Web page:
Charge by Towing

IHScout

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Hello Everyone,

This is my first post. We are going to place a pre-order tonight for our R1S to replace our Suburban. Curious if anyone saw the part in Long Way Up where they have the R1S towed by a semi to give it a charge? Is this something that Rivian will bless in their warranty? I tow a camper to a rural area of Arizona for our family camping, and it is nowhere near a charger. Hoping that this may be an alternative for remote charging in emergencies. Sorry for the longwinded post. Thank you.
 

U100

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I have no idea if Rivian will bless charge by towing or not, but I don’t see how it could void any portion of the vehicle’s warranty as it’s simply taking advantage of the regenerative charging designed into the system.
 

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They've promoted the ability as a feature, so can't see how they could then say it voids the warranty.
 
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IHScout

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They've promoted the ability as a feature, so can't see how they could then say it voids the warranty.
Thanks. I had not heard of them promoting it as a feature, so I appreciate the feedback.
 

ajdelange

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If the "motors" can charge the battery while gravity is pulling the truck along the road then they can obviously charge the batteries while something else is pulling the truck along the road. Certainly some modification to the control software would be wanted such that, for example, the driver of the towing vehicle could control the amount of regeneration through his smartphone as charging at even a 11.5 kW rate (what the internal Level 2 charger does) represents 15.4 extra HP from the towing vehicle's engine.
 

loucetios

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Interesting post. Will the battery receive a slight recharge when an R1T or R1S descends a mountain road or a long road with a downward sloping grade? Just curious.
 

ajdelange

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There will be a power meter on one of the displays that shows power flow to and from the battery. So you will see with your own eyes! In particular you will see the power surge up into the tens of kW when you accelerate and, if you accelerate when going up a hill to 100 kW or more. Conversely if you take your foot off the pedal when going fast you will see the power drop into the negative region. Going down hill the power meter will drop into the negative and while it may jump around quite a bit as you adjust speed it will stay negative for the whole time you are descending. I have had a trip of 15 or so miles duration at the conclusion of which the battery SoC was 2% higher than it was when I left. Obviously this was downhill all the way (from a wind farm at the top of a mountain). The answer ultimately depends of the balance of powers. Going down hill gravity is powering the car while drag, wheel slip and rolling resistance are consuming power. If the gravitational input is greater than the slip/drag/rolling consumption the rest goes to the battery (assuming, of course, that regen has been enabled).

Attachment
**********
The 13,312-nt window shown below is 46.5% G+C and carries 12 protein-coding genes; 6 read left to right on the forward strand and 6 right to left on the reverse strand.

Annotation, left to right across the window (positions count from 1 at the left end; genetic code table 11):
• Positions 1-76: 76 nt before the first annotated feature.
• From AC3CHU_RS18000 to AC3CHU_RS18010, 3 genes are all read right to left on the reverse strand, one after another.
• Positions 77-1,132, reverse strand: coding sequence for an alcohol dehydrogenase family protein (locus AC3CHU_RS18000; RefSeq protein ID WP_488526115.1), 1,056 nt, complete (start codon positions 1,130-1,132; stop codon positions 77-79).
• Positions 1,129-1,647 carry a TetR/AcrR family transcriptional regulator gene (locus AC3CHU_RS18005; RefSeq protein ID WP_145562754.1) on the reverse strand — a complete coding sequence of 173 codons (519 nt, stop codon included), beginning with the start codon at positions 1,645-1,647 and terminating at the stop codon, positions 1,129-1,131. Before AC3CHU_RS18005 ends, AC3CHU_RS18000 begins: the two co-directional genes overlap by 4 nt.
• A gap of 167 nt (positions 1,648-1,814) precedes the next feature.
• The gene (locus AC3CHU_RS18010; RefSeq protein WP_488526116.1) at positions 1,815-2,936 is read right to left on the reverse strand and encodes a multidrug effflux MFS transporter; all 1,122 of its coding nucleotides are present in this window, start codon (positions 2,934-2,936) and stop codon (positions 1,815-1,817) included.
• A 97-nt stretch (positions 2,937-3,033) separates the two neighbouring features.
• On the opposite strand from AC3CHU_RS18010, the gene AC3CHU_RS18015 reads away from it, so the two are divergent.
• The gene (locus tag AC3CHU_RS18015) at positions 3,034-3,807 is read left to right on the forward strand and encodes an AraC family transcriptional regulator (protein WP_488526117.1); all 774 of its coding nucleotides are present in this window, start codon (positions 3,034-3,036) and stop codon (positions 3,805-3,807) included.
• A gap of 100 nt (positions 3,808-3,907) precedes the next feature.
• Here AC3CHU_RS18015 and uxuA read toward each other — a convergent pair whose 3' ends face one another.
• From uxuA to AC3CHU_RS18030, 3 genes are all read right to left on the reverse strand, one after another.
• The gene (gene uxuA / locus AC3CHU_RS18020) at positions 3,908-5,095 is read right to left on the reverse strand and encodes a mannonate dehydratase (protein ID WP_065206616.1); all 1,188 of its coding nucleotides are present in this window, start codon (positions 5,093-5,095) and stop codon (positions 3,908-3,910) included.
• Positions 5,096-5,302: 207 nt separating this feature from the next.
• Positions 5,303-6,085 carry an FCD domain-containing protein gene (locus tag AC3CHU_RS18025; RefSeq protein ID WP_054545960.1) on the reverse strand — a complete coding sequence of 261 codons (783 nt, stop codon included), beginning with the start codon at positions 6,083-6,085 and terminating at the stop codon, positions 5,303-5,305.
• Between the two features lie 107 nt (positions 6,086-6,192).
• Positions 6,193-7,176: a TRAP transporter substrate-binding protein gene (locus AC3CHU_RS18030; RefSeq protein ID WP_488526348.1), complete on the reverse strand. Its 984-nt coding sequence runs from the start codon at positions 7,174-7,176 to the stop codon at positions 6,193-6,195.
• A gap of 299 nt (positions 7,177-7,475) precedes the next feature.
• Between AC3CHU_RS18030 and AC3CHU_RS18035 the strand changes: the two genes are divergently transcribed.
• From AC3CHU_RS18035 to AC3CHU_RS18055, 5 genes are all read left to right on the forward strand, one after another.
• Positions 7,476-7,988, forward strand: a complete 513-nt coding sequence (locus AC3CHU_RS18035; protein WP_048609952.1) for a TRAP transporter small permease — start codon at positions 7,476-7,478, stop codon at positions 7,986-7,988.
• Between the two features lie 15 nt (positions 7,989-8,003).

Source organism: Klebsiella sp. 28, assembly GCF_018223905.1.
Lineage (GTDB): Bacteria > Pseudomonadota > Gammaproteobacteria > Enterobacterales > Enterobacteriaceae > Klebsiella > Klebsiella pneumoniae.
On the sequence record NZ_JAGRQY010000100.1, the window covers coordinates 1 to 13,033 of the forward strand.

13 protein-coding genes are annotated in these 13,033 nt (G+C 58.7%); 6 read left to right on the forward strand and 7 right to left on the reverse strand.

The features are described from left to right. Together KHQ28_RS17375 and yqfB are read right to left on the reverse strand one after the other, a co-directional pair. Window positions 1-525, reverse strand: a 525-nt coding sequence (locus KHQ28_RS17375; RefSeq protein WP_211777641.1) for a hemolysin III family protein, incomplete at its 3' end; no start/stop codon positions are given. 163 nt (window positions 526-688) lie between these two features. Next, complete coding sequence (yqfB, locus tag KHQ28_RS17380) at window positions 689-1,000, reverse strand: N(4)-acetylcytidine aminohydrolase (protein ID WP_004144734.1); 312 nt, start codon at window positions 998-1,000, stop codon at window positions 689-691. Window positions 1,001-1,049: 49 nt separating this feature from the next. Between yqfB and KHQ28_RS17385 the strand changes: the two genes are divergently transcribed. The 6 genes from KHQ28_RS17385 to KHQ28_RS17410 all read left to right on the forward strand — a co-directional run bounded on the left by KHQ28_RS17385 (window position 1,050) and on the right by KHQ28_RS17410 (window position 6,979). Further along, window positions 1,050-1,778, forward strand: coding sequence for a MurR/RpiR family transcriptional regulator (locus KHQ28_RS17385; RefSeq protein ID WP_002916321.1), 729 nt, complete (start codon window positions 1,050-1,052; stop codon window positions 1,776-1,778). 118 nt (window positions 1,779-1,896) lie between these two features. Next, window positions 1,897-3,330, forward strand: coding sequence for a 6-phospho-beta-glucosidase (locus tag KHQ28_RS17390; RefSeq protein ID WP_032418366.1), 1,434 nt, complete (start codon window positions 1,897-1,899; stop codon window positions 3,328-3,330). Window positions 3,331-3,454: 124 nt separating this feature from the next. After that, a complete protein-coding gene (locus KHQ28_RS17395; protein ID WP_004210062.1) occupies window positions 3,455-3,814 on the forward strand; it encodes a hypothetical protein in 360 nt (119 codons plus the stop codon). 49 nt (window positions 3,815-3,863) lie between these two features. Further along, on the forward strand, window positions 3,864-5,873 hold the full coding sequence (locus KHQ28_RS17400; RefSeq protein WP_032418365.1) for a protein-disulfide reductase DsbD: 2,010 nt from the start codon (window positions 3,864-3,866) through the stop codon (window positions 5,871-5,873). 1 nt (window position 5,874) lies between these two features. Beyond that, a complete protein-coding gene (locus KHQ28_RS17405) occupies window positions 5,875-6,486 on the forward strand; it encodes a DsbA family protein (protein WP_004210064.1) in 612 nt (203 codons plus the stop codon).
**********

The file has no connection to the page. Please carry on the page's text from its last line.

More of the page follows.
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Interesting post. Will the battery receive a slight recharge when an R1T or R1S descends a mountain road or a long road with a downward sloping grade? Just curious.
Yes, this is due to regenerative braking. This doesn't even require a downhill stretch, regen can come into play any time a vehicle is slowing down whether that be on level ground or an uphill grade although the effect will be greatest on a long downhill.
 

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Thanks for the replies. Now all I need is my R1T and a destination that is downhill both ways. :like:
 

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Is it even legal in the US to drag a car with simple straps like they do in the show? I’ve only ever seen a vehicle being towed with a proper hitch setup and electric brakes.
 
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Is it even legal in the US to drag a car with simple straps like they do in the show? I’ve only ever seen a vehicle being towed with a proper hitch setup and electric brakes.
Probably depends where you are and under what circumstance. I haven't seen the show yet to know exactly what they had, but I've towed vehicles with just a strap when necessary (broken down but still rolls), though usually with a second driver in the vehicle being towed.
 

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Interesting post. Will the battery receive a slight recharge when an R1T or R1S descends a mountain road or a long road with a downward sloping grade? Just curious.
Yes
 

ajdelange

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What actually happens depends on the driving conditions - all of them. As mentioned in my previous post whenever the power meter reads negative the battery is charging but what counts is how much time the gauge is negative and how negative it is relative to how much time it is positive and how positive. If you do calculus net charge delivered to (negative) or taken from (positive)the battery is the integral (area under) that graph of power vs time. In general the positive (discharge) side dominates. It take a pretty steep (3 - 4%) grade persistant over most of a trip for the battery to acquire a net positive charge. Most of the time the energy given back to the car by gravity simply goes to overcoming drag, rolling resistance and slip. But it can and does happen sometimes. In the more common case a long downhill grade manifests itself as noticeably low consumption say 200 Wh/mi for a vehicle with a 300 Wh/mi rated consumption.
 

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